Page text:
The most powerful politician in South Carolina, who was photographed posing as a confederate solider with black slaves at a GOP fundraiser, has come under a lot of criticism, including on this blog, to explain what he was doing. Glenn McConnell, a white Charleston Republican and president pro tem of the Senate, and a handful of white Civil War-era re- enactors were invited along with Gullah storytellers Frank and Sharon Murray, who portrayed traditional Lowcountry blacks from the 1860s, to participate in "A Southern Experience," an event hosted Friday in Charleston by the South Carolina Federation of Republican Women.The event drew 300 female political activists from across the country, including places as far away as Alaska, California and Texas. McConnell says snapshot actually shows just how far the state has come in race relations, despite what the blogosphere might have to say. Others disagree.
"This is just another blight," said Dot Scott, the president of the Charleston branch of the National Association for the Advancement of Colored People.
"The big picture is how little progress we have made in being human beings in this state," said Lonnie Randolph, the president of the South Carolina NAACP.
McConnell and others involved with the event wonder what all the fuss is about. From the South Carolina Post and Courier:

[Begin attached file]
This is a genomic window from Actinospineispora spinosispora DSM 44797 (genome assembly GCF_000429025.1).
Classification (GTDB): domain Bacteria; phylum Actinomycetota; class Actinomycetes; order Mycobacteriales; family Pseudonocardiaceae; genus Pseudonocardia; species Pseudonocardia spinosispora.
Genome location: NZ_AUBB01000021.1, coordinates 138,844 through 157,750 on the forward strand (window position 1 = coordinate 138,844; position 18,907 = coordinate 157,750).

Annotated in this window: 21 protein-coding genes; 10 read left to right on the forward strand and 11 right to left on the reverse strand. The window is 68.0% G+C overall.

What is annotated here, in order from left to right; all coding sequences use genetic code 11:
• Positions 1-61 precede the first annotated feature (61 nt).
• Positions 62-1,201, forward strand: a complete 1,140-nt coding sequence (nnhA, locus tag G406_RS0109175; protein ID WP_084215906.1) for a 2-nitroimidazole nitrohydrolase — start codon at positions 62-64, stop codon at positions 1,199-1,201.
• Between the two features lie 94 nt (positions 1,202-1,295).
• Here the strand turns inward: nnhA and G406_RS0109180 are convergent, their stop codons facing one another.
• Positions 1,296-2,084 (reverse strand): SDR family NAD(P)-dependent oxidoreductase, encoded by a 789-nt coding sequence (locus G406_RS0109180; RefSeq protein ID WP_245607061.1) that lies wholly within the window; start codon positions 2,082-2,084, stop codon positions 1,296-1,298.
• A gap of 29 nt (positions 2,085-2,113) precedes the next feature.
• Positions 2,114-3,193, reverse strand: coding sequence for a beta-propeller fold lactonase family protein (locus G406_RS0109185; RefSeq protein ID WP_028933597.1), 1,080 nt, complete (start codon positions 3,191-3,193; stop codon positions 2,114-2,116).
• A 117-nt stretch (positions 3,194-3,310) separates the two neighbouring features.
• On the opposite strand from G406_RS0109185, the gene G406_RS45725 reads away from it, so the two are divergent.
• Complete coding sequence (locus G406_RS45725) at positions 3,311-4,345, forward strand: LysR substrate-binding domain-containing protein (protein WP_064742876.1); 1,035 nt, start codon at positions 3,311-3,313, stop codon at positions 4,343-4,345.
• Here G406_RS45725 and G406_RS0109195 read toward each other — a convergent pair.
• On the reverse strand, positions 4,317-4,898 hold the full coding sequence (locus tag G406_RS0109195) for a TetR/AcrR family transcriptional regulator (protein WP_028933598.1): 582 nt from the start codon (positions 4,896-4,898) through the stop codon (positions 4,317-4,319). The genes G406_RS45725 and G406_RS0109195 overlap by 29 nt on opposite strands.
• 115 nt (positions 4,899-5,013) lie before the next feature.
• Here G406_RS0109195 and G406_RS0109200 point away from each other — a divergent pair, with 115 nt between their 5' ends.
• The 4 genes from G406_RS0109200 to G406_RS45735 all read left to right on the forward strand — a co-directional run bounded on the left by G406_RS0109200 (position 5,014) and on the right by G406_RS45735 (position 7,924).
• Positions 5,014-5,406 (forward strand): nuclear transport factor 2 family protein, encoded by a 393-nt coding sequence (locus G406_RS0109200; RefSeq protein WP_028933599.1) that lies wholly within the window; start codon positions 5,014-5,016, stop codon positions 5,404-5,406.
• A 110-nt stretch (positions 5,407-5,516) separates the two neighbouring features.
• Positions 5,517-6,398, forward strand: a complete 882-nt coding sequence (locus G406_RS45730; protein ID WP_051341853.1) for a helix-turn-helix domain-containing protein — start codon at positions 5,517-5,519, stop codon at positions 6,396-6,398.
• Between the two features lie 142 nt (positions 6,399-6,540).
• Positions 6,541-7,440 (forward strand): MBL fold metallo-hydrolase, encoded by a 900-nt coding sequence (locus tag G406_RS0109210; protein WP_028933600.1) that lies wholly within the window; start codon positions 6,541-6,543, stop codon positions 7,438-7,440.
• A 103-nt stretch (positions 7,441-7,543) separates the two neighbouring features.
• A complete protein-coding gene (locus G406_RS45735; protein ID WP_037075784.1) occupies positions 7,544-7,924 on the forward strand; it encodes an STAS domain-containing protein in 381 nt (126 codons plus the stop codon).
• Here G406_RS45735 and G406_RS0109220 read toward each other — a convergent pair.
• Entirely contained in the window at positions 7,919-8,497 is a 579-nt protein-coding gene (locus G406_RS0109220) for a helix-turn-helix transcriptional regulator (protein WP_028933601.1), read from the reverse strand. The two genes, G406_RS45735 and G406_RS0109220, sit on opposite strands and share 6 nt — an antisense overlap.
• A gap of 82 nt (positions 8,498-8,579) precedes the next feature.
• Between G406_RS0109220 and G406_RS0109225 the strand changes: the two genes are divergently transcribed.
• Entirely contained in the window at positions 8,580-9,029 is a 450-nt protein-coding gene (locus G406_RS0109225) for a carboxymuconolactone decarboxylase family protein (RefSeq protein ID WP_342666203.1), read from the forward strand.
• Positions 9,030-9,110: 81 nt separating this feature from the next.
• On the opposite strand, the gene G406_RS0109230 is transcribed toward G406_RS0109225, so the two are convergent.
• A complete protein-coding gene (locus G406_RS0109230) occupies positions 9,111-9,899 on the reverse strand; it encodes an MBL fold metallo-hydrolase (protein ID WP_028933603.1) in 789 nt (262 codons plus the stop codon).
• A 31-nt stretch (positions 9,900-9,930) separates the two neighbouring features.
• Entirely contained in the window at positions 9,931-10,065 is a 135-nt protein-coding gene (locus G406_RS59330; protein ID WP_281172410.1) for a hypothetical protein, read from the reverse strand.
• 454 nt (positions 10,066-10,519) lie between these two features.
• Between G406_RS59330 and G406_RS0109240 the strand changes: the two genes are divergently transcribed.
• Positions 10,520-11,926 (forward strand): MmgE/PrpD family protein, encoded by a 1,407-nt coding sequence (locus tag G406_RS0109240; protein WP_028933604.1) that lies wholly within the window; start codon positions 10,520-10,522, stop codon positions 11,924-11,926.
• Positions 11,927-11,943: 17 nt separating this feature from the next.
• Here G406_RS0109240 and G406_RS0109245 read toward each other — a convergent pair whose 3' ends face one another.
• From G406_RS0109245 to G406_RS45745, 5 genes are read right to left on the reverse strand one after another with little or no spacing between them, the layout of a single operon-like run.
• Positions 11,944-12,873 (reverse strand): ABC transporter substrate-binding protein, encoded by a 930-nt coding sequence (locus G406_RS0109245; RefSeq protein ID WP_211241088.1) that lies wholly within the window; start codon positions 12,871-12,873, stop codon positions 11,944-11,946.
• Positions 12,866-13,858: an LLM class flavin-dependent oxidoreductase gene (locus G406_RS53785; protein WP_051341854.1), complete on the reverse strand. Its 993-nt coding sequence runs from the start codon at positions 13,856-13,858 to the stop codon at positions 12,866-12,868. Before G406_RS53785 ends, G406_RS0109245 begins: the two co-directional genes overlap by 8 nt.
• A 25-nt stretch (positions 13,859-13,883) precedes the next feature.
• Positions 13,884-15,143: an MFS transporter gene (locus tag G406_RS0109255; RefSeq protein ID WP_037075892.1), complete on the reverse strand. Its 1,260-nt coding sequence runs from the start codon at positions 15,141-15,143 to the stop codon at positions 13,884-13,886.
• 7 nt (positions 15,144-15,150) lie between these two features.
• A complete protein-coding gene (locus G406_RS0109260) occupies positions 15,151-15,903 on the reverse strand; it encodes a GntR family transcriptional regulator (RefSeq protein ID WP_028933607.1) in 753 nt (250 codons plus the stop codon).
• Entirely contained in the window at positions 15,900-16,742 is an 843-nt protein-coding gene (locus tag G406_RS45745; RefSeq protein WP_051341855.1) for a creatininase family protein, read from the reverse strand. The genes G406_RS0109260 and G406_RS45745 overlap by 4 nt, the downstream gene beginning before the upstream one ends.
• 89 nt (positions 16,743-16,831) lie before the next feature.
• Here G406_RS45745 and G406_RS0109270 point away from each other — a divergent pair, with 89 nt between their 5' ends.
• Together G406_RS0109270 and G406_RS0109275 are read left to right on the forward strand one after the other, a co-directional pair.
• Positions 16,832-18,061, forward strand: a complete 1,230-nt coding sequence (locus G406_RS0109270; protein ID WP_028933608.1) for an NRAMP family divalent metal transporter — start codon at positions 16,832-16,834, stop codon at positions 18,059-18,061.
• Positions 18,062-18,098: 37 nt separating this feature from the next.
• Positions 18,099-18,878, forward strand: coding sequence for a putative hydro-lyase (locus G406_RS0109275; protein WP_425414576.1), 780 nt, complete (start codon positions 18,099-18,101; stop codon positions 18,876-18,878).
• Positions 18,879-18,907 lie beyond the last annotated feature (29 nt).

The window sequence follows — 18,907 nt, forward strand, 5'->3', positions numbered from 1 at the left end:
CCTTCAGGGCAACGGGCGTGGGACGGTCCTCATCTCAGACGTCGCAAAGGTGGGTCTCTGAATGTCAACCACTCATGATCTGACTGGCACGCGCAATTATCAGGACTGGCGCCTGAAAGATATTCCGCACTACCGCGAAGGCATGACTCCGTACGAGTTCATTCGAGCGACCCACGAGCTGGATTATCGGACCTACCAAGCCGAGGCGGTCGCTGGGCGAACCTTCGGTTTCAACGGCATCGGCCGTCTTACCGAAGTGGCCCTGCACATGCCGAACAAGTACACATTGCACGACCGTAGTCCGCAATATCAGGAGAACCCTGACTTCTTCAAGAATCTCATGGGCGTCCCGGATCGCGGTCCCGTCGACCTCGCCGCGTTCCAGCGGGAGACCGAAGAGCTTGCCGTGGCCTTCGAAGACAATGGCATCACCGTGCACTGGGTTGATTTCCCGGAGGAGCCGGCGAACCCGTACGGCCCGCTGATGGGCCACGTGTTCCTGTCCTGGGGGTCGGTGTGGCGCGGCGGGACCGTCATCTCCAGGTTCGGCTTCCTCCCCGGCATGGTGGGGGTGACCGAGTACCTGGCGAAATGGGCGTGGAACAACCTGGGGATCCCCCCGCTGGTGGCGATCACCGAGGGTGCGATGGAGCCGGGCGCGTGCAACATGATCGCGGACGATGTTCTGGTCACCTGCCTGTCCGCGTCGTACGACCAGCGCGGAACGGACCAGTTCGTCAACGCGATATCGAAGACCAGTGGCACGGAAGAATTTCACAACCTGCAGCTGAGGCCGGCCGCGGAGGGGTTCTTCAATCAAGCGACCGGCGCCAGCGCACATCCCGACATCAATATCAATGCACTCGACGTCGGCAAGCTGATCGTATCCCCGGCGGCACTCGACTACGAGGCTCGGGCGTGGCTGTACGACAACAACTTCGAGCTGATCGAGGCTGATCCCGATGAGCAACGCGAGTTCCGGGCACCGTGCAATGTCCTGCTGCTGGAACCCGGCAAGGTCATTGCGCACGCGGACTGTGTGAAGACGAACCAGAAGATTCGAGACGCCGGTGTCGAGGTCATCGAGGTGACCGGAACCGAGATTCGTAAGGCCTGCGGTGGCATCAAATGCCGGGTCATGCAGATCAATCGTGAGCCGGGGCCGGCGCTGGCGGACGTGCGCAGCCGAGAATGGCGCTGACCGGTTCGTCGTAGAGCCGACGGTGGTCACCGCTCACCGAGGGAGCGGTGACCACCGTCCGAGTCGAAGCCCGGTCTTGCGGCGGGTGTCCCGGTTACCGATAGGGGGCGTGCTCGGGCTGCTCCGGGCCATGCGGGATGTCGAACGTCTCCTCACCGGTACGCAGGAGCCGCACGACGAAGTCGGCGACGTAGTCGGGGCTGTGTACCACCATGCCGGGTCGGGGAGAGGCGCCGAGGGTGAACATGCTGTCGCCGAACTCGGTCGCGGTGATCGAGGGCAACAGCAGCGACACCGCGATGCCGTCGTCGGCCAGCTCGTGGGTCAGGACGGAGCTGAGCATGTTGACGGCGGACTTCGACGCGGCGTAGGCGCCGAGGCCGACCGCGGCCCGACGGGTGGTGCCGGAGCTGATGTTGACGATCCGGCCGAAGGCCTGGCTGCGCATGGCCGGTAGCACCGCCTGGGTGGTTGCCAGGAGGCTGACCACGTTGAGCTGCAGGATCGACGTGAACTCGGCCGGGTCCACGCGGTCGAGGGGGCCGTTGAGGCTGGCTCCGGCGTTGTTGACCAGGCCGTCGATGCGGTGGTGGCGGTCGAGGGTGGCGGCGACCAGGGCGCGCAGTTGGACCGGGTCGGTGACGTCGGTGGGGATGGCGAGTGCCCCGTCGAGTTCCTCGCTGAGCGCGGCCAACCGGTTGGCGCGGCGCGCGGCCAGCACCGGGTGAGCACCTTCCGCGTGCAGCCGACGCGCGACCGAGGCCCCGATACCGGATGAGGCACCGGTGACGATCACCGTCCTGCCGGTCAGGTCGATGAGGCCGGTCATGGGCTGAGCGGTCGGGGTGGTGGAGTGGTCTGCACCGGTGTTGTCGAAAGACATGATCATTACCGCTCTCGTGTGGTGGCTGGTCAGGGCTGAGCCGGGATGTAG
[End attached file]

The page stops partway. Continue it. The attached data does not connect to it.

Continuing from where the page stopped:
McConnell has been a re- enactor for 20 years. He said re-enactors like himself enjoy the pastime as a hobby. He said it also provides a chance to bring history alive and to teach the public about the past. He wasn't paid for his participation.
"What the ladies had put together was a smorgasbord of Southern culture," McConnell said. "It was reflected in the dress, the historical accuracy of the performances and even down to the food. It was wonderful, entertaining and educational night for those visitors. It showed the approach we have in this state of a shared history.
"If somebody is trying to be politically correct and use a tunnel vision on it and hook in the slavery issue, they're on a slippery slope toward narrow-mindedness and they should extend the charity of understanding. Receive it in the spirit that it is presented."
Unless one was there, one can't be sure of the spirit in which it was presented.
From the South Carolina daily paper The State, context is everything:
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